Who were some of the other trades onsite? When you think of construction you likely think of framers, borders, insulation, electrical – yep you are right, but there is also the power and data trade, ceiling trade, walls can be many materials like drywall, phenolic panels, glass, diamond mesh plating and more. There’s also trades like coring, welding, flooring, carpet, masonry, and don’t forget about painting – did you know some steel columns need to have a paint called intumescent? Don’t even get me started. All of these trades and more make up approx 1500 people on this job site. There was approx 12 women and I was one of them, pink hat an all. Working with all of these trades was very interesting, I learned a lot, and have a tonne of Fodder for years to come.
Have you heard of a scrum meeting? This is when your group or a group you need to work with has daily meetings to discuss what you are doing, waiting on and who this may effect. This is also to note what you didn’t complete from the previous day and why. Another trade maybe waiting on you and vice versa, I came last for completion, for the most part but the position of my signs required things like power, data, coring (through the floors) as well as plywood backing etc which interrupted other trades…These meetings were daily and for a specific area, constantly introducing the changes that other trades had as well as my own were also discussed at these meetings. Setup as a round table – leading with the superintendent from that specific area worker by worker until we hear from everyone who needs something. This could take a hour or more depending. These meetings were important and trying at the same time.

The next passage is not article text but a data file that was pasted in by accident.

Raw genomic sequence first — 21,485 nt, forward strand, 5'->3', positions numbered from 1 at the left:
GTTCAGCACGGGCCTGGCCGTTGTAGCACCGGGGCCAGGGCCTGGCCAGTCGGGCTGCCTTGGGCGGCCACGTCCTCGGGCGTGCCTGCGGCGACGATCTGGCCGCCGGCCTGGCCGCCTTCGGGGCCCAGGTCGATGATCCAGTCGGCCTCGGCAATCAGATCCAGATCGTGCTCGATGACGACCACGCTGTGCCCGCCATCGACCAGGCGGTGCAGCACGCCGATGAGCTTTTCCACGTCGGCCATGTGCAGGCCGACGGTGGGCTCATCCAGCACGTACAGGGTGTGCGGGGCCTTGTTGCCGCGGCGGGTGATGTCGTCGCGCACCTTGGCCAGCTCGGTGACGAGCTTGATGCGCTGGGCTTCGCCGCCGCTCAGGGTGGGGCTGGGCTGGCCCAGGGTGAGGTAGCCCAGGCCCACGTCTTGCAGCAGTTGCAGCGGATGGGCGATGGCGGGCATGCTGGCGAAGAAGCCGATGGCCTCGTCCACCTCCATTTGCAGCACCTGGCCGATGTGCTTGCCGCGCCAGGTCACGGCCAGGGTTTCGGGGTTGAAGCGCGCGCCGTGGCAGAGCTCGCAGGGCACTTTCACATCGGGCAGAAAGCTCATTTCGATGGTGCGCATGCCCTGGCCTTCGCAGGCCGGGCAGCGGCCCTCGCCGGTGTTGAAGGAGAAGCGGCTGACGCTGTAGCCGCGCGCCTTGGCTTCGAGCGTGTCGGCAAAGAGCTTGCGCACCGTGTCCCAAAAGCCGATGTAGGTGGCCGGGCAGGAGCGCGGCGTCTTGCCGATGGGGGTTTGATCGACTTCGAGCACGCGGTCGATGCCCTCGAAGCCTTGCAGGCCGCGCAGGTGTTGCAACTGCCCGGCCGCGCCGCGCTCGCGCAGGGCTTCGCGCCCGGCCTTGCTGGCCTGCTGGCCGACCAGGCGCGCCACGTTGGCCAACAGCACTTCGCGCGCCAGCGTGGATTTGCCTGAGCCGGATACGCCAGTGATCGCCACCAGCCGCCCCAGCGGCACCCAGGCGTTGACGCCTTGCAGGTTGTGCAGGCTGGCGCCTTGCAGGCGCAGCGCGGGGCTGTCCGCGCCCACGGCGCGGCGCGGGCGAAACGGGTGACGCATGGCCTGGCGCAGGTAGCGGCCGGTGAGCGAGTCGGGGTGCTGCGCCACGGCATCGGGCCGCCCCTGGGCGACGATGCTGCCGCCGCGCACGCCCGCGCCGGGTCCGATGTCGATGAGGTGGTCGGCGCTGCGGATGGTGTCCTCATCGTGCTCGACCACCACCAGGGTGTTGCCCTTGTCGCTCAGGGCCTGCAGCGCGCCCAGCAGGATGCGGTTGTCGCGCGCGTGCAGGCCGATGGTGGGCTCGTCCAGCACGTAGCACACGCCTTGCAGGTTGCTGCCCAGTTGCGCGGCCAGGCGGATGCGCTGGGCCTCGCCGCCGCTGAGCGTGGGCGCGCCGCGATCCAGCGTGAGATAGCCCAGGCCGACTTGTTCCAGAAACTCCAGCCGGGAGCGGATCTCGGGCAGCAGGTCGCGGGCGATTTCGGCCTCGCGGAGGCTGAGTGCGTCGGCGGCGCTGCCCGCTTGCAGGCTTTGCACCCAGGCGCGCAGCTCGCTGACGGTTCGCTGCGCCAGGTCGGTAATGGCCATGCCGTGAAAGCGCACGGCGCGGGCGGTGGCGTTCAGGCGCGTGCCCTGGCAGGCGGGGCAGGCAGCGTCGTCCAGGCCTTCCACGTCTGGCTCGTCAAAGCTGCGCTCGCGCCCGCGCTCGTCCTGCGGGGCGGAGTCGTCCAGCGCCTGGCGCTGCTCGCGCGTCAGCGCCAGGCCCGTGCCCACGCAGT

Comparing drawings from one trade to the next was always an interesting topic – what your drawing doesn’t show this? Playing a game of Janga to get all these pieces to sequence together without falling over or collapsing the schedule, scope, costs was my daily job of delivering and executing this project, with a positive attitude.
My job was to balance all stakeholders, from the Architect (should he be phoning my personal cell to discuss changes that are coming). To the sub-trades (what your sign is moving again based on this change order? I didn’t get a copy of this). To the general contractor – (when are your signs coming – oh don’t you remember you approved this change order, they will be delayed to capture this change). To the painters – (sorry Valerie you can’t install your signs because we have a change to re-paint this wall) to the coring guys – Valerie your sign can’t go here as planned because there’s a giant beam in the way of the cored locations so now it doesn’t abide by engineering).
This was the job that changed me, this is the project that I grew up in, this is the job that ended careers – once the job progressed to a certain point all of these workers were no longer needed, workers would be up on ladders doing their thing and it would be pay day – supervisors would be delivering pay stubs and good bye notes a the same time – done! People retired early because this was their last big job, the last feather in their cap, for me it was my first one!